Tom: Oh, I thought it just got sacked too many times.
Quarterback: In the AFC East contest of rookie quarterbacks, there was a winner and there was a loser. The losing team was the New York Jets, and the losing quarterback was Geno Smith, who threw for just over 100 yards and turned the ball over four times for a week-worst -3.
Running Back: Of course, that the Bills won that game did not mean every part of their team fared well. C.J. Spiller was one of two backs this week to avoid the penalty yet not crack 10 yards yet who had 1 point thanks to 10 receiving yards. Andre Ellington was the other, while Bernard Pierce matched their Loser League score without the benefit of any receiving yards.
Wide Receiver: Joe Haden was one of our Madden selections this week for his work in holding A.J. Green to 0 points. Vincent Brown, Darius Johnson, Jacoby Jones, and Andre Roberts each had 1 point.
Kicker: 0 was not quite the modal score for kickers this week as half a dozen had eight points and four others had 11, but a scoreless trio was still a rare sight. Kai Forbath got there the old-fashioned way, while Josh Scobee and Nick Folk each made two extra points and missed a field goal.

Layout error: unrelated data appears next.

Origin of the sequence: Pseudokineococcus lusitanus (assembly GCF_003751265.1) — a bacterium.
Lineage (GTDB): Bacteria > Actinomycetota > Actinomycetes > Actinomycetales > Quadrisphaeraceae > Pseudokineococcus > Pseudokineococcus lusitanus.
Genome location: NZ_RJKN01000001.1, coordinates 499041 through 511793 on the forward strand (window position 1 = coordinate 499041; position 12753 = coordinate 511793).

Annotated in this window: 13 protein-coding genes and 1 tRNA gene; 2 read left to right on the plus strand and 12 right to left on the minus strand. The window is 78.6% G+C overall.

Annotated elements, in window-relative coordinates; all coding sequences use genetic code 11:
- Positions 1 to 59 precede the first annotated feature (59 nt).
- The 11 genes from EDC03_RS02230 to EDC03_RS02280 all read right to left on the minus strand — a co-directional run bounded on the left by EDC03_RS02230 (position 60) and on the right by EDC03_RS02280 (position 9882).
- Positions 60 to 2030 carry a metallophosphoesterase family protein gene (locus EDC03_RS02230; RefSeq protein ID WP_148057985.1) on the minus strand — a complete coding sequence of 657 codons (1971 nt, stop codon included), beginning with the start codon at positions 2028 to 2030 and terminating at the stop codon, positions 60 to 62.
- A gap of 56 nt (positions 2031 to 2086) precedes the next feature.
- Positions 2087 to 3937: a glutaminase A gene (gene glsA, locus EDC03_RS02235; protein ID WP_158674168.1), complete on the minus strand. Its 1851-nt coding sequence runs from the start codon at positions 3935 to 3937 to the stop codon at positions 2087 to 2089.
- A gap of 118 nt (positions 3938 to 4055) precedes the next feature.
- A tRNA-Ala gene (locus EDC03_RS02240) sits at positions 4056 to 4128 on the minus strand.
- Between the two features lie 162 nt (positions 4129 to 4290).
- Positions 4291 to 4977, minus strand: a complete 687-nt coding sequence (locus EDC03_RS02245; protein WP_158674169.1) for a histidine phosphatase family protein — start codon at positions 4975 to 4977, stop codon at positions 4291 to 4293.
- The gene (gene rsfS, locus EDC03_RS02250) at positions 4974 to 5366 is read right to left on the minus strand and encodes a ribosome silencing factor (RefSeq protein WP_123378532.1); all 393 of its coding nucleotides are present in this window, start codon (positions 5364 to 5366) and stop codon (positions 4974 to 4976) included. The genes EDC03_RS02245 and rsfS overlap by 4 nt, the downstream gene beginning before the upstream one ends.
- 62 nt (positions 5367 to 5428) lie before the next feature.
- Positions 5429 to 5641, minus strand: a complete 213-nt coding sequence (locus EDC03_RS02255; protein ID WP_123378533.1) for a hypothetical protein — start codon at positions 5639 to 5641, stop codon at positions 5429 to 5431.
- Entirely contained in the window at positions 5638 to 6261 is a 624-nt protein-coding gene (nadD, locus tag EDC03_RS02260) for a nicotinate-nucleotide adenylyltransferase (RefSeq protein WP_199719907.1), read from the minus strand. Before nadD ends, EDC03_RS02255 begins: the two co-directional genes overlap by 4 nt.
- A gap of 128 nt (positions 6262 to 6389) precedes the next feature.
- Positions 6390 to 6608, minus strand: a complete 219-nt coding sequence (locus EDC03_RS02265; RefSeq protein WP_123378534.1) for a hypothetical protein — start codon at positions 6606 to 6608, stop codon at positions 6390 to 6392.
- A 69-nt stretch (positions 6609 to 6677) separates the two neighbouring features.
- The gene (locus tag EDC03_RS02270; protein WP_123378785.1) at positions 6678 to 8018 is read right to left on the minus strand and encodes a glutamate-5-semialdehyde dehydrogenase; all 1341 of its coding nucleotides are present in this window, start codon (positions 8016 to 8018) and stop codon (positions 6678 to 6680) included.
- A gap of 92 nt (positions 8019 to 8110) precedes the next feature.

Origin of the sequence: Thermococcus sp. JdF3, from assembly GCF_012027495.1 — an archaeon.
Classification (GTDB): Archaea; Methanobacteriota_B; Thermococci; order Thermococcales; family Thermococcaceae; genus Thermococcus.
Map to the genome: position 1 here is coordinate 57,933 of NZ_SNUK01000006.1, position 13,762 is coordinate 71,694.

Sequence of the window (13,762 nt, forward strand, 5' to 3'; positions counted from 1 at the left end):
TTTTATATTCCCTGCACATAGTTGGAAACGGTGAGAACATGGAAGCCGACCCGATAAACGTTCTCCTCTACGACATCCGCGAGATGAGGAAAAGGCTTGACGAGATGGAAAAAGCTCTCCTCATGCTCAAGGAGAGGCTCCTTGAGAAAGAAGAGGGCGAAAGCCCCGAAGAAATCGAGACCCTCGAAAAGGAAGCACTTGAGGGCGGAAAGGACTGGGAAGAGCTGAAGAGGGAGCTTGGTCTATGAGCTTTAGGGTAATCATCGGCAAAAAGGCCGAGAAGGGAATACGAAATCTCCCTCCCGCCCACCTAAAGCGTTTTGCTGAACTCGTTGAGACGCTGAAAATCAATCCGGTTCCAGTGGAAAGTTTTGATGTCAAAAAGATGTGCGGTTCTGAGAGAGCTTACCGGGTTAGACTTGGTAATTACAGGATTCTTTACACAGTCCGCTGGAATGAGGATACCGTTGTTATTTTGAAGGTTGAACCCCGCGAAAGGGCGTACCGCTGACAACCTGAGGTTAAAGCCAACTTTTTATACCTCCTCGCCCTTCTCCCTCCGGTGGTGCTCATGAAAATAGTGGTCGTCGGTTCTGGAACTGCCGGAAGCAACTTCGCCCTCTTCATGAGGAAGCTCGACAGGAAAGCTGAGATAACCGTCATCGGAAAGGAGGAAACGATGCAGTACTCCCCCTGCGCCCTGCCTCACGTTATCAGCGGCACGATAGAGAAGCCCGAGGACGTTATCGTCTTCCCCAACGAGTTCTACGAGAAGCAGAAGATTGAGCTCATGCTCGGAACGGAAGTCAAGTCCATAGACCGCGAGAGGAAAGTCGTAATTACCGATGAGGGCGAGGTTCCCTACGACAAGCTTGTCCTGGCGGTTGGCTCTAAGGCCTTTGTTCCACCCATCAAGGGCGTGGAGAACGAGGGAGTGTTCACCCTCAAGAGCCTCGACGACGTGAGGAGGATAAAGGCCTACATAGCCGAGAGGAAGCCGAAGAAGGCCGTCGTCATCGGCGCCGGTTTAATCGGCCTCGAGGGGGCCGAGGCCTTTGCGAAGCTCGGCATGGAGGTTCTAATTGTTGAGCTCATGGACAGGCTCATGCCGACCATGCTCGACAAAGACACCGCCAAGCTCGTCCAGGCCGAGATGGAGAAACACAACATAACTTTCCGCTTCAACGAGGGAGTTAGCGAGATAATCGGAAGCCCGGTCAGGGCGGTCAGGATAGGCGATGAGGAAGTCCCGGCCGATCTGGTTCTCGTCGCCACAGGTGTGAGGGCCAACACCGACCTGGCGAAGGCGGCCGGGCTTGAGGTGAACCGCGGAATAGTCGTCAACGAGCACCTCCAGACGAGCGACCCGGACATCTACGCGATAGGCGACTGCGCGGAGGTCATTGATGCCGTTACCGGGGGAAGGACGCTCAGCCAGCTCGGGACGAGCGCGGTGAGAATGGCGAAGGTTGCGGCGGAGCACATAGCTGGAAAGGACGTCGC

For a full list of Loser League scores, go to the results page.
KEEP CHOPPING WOOD: Pro tip: Do not commit kick catch interference in the final two minutes of a tie game. Kassim Osgood's error gave the Saints 15 free yards and helped set up Garrett Hartley's game-winning field goal at the gun. Honorable mention to Luke Kuechly, who narrowly avoided what could have been his second crucial late-game penalty of the season that could have turned a Panthers win into a Panthers loss.